Bonfire night and fireworks displays are often a focal point in the calendar for communities, and with effective risk management they can be remembered for all the right reasons.

Author: Andy Cotter


Organised fireworks displays have become more popular in recent years, both from a cost and value perspective for attendees, but also from a health and safety viewpoint as many people now prefer to ‘leave it to the professionals’. However, even though it is more likely for injuries to occur at private or family displays, incidents can and do happen at organised events—from sparkler injuries to mishaps due to stray or faulty fireworks.

Whether you’re organising a Diwali celebration, a fifth of November bonfire night event or an outdoor concert with fireworks, it is imperative that everyone involved in planning and running the event follows the appropriate safety and legislation guidelines. This is not only to protect the public, volunteers and organisers, but also from a liability perspective in case of an injury claim.

Remember, remember...

A sparkler can reach temperatures of 20 times the boiling point of water.

Over 550 children under 16 are taken to A&E in the four weeks surrounding bonfire night alone.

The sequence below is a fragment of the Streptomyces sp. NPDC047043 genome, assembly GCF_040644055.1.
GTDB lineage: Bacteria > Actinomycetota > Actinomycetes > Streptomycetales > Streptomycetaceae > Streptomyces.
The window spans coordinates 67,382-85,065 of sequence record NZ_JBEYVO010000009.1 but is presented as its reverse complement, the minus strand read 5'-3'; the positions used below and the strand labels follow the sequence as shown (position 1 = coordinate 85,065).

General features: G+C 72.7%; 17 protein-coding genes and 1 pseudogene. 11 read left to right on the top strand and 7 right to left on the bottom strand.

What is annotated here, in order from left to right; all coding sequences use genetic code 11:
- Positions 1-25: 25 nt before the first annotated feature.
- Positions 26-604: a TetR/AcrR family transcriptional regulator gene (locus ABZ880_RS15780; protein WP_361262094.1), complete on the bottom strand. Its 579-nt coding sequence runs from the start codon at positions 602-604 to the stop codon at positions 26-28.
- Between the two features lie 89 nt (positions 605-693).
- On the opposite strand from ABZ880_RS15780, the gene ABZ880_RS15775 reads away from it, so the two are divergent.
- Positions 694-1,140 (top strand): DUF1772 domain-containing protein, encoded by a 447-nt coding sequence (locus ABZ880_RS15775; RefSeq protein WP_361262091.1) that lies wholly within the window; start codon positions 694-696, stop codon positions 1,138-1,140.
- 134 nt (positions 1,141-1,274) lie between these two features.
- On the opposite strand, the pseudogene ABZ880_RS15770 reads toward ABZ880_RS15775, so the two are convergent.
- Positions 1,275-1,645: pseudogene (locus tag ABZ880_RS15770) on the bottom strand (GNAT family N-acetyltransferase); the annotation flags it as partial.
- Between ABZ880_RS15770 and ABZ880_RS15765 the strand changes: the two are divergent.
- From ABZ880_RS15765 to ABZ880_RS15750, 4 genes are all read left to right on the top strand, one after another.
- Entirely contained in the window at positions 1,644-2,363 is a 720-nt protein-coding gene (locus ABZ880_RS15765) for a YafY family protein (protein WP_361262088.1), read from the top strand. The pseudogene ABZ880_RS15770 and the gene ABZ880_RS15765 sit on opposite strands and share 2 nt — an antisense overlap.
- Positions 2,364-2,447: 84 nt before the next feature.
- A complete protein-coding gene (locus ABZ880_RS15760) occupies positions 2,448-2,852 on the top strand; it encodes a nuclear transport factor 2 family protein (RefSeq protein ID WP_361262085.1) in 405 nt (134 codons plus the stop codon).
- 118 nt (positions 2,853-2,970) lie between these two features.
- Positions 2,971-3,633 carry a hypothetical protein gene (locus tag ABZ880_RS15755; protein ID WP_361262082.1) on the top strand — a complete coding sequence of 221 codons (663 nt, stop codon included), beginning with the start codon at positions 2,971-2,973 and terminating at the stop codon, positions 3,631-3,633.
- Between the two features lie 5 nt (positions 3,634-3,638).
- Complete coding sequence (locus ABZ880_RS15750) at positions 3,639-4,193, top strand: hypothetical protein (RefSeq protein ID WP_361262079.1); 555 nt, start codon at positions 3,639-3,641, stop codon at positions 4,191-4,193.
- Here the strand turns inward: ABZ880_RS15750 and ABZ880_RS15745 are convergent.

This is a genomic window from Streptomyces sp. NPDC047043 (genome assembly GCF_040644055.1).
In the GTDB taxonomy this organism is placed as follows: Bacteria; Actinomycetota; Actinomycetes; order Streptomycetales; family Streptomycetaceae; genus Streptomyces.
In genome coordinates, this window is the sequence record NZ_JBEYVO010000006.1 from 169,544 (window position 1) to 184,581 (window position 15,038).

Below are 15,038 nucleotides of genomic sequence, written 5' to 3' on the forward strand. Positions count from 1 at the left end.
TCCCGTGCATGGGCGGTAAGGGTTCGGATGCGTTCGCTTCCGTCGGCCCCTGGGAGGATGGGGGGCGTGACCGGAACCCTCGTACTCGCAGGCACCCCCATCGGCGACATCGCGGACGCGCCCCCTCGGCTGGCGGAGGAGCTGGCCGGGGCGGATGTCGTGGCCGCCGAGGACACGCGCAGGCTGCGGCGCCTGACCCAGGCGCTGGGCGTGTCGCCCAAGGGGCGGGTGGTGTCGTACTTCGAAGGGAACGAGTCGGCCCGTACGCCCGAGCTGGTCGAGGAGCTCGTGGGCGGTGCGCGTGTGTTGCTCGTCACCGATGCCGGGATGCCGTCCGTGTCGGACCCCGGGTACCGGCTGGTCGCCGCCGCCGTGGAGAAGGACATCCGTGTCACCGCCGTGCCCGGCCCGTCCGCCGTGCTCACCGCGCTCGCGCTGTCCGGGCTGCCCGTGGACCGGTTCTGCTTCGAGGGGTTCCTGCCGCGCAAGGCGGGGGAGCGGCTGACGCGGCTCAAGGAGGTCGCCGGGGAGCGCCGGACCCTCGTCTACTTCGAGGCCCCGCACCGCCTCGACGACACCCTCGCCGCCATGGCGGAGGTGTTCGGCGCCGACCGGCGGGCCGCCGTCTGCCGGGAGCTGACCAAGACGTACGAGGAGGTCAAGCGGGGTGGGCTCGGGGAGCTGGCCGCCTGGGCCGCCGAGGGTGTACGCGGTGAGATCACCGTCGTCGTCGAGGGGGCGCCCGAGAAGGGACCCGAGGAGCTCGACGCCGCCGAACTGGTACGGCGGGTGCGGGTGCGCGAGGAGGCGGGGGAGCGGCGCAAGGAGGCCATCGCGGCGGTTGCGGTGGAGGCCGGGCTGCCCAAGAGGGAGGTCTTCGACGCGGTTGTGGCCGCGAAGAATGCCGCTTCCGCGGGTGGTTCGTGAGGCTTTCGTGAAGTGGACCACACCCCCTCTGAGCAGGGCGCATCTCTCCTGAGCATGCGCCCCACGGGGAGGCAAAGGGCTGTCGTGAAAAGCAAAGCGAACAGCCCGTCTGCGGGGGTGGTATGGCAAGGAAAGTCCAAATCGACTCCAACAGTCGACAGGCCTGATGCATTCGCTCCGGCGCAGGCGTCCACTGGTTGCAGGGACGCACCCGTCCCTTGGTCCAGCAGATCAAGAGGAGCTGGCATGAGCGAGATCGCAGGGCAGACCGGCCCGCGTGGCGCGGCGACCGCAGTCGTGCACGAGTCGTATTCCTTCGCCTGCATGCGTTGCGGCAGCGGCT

The majority of injuries are to the eyes, head or hands—potentially leading to visible scars for life.

Before the event

Preparation is everything and before you choose your date and location, do your research to check for other events that may be happening in the area—you want to maximise your attendance. If you are planning a large event (more than 1,000 attendees) you should advise your insurance broker.

Ensure the relevant local authorities have been notified and permission for the event is granted, and notify the fire brigade at least seven days before the event.

For councils, it may be the case that a working party or a sub-committee of the council must be the sole organiser of the event in order for the event to be insured under the council’s insurance policy. Again, check with your broker.

Whatever your organisation and however large or small your event, all volunteers and employees must receive appropriate training, and this should be recorded in writing, along with a written risk assessment for the proposed event.

Fireworks must be purchased from reputable, licensed sellers, and have a CE mark. They should not be modified in any way, and manufacturers’ guidelines for their storage should be strictly adhered to. If you are not employing the services of a professional fireworks display operator, your display should only contain fireworks in categories 1, 2 and 3. Category 4 fireworks are the largest professional pyrotechnics available and can only be fired by licensed operators.

It’s also important to check your timings—it is illegal to let fireworks off between 11 p.m. and 7 a.m., however, there are some exceptions. These are:

  • Diwali night—1 a.m.
  • Bonfire night—12 midnight
  • New Years’ Eve—1 a.m.
  • Chinese New Year—1 a.m.